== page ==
You feel the stands around you sink in disappointment. They just can't stop that running back once he's past the line. This was just one more pain for your high school defense to endure. You look up at the clocks. Just 2 minutes left which is enough time for a pretty productive offensive drive but not much else and everything has to go well. Somehow, you managed to match their offensive power with your own scoring and you're only down 4 points. There's still a chance but that clock...the clock is your enemy now. You don't have all night to catch up...you have 2 minutes.
It's hard to think of any high school sport without the clock making its way into the conversation. That's part of what we love about prep sports...each team is competing against each other but also against the clock. Information There's a finality to any game. We will know who the winner is after a certain period of time. Let's look at the average game lengths for most high school games.
First we'll start with football. American high school football has 4 quarters of 12 minutes each quarter. Traditionally, there's a half time in between the two halves of 12 minutes as well. The actual length of the game can go quite a bit longer however. That's the actual time of play on the clock. There are lots of time when the clock isn't running. Typically, the clock is stopped when running out of bounds, after incomplete passes, and during other key events in the game. This can almost double the length of actual game even though the clock still shows the 48 minutes of "official" time.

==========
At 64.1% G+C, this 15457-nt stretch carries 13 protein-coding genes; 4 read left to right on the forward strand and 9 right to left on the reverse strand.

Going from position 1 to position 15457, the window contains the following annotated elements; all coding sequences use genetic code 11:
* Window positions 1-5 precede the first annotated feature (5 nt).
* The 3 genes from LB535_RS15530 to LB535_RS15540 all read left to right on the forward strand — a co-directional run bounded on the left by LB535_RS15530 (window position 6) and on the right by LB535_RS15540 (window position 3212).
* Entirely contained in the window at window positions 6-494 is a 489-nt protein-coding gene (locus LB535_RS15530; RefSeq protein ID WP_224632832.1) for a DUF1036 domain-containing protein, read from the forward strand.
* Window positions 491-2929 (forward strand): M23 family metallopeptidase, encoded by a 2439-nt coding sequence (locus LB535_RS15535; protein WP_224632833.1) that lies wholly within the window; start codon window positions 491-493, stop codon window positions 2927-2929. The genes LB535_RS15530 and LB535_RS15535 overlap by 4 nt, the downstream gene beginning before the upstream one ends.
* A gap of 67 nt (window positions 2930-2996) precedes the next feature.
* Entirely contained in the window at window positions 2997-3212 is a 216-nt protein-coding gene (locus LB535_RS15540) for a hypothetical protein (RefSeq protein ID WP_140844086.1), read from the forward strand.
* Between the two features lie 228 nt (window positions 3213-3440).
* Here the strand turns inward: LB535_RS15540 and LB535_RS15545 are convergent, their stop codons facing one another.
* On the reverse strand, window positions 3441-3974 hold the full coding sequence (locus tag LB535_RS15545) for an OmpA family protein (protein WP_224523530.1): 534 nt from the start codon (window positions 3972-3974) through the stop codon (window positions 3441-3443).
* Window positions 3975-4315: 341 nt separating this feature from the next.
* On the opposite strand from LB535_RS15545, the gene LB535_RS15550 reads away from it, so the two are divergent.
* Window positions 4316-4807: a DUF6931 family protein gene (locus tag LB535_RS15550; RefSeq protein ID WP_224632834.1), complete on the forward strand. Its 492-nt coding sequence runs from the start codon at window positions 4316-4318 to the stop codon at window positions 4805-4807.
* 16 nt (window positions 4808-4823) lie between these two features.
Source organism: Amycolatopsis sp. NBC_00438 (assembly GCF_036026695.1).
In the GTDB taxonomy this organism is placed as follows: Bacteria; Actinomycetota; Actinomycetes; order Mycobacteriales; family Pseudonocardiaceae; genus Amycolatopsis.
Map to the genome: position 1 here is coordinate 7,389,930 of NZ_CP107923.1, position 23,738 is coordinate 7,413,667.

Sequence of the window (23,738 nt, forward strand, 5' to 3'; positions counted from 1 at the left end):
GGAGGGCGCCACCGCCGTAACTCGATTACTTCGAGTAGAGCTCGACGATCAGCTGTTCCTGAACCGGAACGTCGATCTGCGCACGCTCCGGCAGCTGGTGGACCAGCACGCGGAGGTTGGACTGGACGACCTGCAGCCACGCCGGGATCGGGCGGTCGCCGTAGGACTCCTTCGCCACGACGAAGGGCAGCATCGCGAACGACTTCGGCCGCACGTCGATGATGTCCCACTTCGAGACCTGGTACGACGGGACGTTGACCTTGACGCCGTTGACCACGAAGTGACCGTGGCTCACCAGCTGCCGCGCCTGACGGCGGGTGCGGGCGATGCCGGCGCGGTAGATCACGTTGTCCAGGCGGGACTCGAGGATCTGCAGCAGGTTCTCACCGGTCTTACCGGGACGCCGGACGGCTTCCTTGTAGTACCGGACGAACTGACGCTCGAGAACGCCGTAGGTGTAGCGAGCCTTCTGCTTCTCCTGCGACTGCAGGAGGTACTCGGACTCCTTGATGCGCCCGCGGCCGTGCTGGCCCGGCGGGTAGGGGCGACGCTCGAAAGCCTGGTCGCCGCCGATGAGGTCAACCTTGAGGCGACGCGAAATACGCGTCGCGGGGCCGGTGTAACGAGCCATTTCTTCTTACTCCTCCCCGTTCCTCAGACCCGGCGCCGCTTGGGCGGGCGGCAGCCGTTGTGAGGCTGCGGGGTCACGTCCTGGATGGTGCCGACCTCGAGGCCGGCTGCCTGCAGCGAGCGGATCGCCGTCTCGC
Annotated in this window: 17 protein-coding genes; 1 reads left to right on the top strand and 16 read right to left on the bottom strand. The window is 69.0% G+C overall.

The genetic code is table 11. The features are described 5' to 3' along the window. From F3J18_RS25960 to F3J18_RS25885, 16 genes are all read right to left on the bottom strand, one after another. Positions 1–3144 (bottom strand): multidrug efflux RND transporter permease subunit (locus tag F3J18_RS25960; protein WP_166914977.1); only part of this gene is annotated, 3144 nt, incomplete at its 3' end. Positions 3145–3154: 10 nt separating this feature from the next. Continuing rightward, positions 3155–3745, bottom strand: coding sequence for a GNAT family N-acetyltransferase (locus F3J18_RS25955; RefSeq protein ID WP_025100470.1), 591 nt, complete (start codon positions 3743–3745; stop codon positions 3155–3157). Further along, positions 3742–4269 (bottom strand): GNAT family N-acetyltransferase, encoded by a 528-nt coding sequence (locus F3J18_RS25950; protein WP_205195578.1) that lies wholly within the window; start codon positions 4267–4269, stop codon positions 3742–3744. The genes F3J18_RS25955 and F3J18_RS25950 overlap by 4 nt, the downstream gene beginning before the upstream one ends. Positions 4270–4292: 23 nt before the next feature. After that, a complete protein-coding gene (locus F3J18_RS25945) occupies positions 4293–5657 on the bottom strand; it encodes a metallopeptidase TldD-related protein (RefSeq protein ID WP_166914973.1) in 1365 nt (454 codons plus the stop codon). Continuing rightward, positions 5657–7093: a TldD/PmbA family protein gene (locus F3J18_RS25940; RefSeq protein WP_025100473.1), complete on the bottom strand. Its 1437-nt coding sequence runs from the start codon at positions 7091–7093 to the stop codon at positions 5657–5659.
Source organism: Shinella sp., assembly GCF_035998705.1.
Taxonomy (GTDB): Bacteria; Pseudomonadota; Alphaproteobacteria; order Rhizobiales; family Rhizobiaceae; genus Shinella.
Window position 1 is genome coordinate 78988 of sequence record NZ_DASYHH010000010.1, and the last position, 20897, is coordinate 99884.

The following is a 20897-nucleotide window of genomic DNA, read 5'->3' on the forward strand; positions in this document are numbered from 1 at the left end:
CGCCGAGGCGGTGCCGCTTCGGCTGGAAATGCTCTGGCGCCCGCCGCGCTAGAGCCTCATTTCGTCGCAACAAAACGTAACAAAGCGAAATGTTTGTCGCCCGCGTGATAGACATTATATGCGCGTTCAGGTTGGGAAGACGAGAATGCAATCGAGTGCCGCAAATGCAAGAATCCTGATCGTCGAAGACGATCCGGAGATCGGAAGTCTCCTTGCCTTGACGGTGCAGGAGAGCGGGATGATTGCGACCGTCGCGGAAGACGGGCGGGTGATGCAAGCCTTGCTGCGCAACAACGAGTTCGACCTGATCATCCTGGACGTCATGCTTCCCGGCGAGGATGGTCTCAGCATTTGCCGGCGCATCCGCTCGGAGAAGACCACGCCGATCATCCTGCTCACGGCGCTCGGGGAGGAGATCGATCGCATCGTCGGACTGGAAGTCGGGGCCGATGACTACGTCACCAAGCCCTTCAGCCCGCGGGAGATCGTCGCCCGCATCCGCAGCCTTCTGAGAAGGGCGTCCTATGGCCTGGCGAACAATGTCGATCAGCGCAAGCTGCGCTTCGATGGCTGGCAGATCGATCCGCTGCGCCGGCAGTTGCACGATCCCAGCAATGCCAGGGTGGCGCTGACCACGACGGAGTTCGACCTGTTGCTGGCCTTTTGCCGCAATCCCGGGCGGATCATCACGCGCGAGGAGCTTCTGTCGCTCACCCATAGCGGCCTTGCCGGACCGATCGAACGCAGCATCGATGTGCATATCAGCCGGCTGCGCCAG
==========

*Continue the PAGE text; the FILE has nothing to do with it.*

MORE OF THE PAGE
High School basketball is slightly shorter on average than football and for good reason. It's incredibly exhausting physically and all players play both offense and defense. Information There's not much downtime. Half time will generally run 10 minutes in between the two halves. Again, the clock will typically stop for many events in the game such as fouls, out-of-bounds, time-outs, and a few others. Foul shots alone can significantly increase the length of the game since they can be quite common depending on how physical the game is and how strict the officiating may be.
High School baseball's a little different. With baseball, you typically have 7 innings. An inning is a chance for both teams at bat until they reach 3 outs so to some extent, the game length is independent of a clock. A dominant hitting team or more importantly, a week defensive team can prolong an individual inning into agony (for the defense). If it were to go on extremely long, the game may be called but that's rare. Apparently, in 1975 a high school game went 25 innings and spread over two days. Baseball is unique among high school sports to be untethered from the clock.
Most other high school sports such as soccer, ice hockey, and la crosse are all subject to the clock as well. Some sports deviate from this clock dependency. Golf is obviously dependent on a number of holes. Volleyball can extend for quite some time as it's a first team to a certain score sport and you can only score a point following your serve. Side-out changes possession but not score. Otherwise, the clock is usually present in most sporting events and it typically acts as a 3rd adversary deep in the 4th quarter. Here